• [0014]
    In one such embodiment, the kiosk system is coupled to a network that includes a server that communicatively couples the database to the kiosk system. The server may further have electronic access to current payor provider manuals and/or sample insurance card images associated with one or more payors. In another such embodiment, at least one of a network and a server is used to communicatively couple the database and the kiosk system to a billing system associated with the healthcare provider. Here, the data interface can operate in conjunction with the server and the billing system to establish electronic communication between the healthcare provider and the payor to confirm the patient's eligibility for coverage.
  • [0015]
    In another such embodiment, the system can be coupled to a network that includes at least one of a front desk workstation and a billing workstation, with each workstation having access to the database. Here, each workstation could have electronic access, for example, to current versions of payor provider manuals and sample insurance card images (whether accessed locally or remotely by the Internet). At least one of the workstations can be adapted to provide a split-screen display that allows a staff member of the healthcare provider to compare images of an insurance card associated with the patient with sample insurance card images provided by the payor. In another such embodiment, the kiosk system further includes a payment-intake mechanism (e.g., cash, check, or credit card) configured to receive payment including at least one of a co-pay and an outstanding balance associated with the patient. The data interface may further allow the healthcare provider to confirm a co-pay and/or particular plan benefits (e.g., specific medical procedures and services covered by the plan) associated with the patient. The identified insurance plan information may further include, for example, a specific plan associated with the patient.
  • [0016]
    The features and advantages described herein are not all-inclusive and, in particular, many additional features and advantages will be apparent to one of ordinary skill in the art in view of the drawings, specification, and claims. Moreover, it should be noted that the language used in the specification has been principally selected for readability and instructional purposes, and not to limit the scope of the inventive subject matter.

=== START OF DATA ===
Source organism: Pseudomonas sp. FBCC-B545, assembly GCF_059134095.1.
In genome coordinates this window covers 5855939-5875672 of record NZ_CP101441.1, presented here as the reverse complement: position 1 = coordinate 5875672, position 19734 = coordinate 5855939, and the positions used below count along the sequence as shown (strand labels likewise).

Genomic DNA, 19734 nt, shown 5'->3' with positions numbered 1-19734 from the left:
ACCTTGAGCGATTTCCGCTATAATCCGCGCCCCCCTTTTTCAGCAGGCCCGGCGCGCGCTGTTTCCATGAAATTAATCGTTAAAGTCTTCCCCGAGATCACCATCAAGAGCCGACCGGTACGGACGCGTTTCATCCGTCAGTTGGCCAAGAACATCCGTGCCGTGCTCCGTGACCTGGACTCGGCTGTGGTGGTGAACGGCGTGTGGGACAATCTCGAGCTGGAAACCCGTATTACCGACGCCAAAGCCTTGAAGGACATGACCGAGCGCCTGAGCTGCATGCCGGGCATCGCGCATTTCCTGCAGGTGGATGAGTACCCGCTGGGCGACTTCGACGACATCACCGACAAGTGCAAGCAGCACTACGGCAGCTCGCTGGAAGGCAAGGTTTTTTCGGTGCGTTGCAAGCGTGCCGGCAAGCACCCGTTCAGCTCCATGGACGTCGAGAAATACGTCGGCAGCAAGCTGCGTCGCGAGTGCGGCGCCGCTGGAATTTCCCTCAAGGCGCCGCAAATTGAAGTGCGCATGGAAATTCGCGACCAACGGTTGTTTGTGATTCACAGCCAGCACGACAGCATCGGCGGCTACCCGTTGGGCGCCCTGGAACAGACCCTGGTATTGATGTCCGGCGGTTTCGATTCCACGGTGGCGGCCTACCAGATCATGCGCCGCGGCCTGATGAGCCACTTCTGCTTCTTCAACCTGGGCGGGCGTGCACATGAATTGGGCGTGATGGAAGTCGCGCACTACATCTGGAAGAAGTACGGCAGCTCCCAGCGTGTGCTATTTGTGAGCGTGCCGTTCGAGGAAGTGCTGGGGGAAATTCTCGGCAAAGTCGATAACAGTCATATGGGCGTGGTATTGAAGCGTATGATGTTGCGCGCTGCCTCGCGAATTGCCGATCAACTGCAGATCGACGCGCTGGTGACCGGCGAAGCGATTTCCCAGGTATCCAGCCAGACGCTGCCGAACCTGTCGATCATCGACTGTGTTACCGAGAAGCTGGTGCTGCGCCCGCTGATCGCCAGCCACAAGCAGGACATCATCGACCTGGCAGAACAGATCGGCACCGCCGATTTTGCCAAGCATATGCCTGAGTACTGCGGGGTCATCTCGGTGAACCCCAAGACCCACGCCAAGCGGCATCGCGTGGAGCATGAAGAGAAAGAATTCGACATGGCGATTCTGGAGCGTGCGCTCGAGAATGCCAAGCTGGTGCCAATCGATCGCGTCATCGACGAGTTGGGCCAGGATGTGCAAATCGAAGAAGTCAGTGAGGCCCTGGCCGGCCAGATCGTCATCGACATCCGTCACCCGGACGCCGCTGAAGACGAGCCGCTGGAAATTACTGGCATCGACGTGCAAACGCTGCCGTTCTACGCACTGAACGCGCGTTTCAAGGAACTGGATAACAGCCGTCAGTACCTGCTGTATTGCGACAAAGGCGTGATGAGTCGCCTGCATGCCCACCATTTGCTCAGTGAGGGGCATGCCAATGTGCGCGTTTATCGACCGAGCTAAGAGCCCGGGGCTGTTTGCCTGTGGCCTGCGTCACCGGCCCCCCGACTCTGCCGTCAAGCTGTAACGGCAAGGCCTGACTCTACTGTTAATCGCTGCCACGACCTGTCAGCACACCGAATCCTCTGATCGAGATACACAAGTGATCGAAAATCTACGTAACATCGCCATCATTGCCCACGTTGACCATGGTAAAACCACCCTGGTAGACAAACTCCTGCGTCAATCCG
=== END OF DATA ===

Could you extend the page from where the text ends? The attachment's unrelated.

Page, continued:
• BRIEF DESCRIPTION OF THE DRAWINGS
  • [0017]
    [0017]FIG. 1 is an illustration of a patient registration kiosk configured in accordance with one embodiment of the present invention.
  • [0018]
    [0018]FIG. 2 is a block diagram of a kiosk local processing system configured in accordance with one embodiment of the present invention.
  • [0019]
    [0019]FIG. 3 is a block diagram of a networked system including patient registration kiosks and various workstations in a healthcare provider setting, in accordance with one embodiment of the present invention.
  • [0020]
    [0020]FIG. 4 is a block diagram of a kiosk server interfaced with various billing systems in accordance with one embodiment of the present invention.
  • [0021]
    [0021]FIG. 5 illustrates an example confirmation/receipt provided by a kiosk system in accordance with one embodiment of the present invention.
  • [0022]
    [0022]FIG. 6 is a block diagram of a kiosk server interfaced with a number of payors via an HTML server in accordance with one embodiment of the present invention.
  • [0023]
    [0023]FIGS. 7a-7 i illustrate example screen shots of a user interface for staff members of a healthcare provider using a kiosk system configured in accordance with one embodiment of the present invention.
  • [0024]
    [0024]FIGS. 8a-8 g illustrate example screen shots of a user interface for patients of a healthcare provider using a kiosk system configured in accordance with one embodiment of the present invention.
  • DETAILED DESCRIPTION OF THE INVENTION
  • [0025]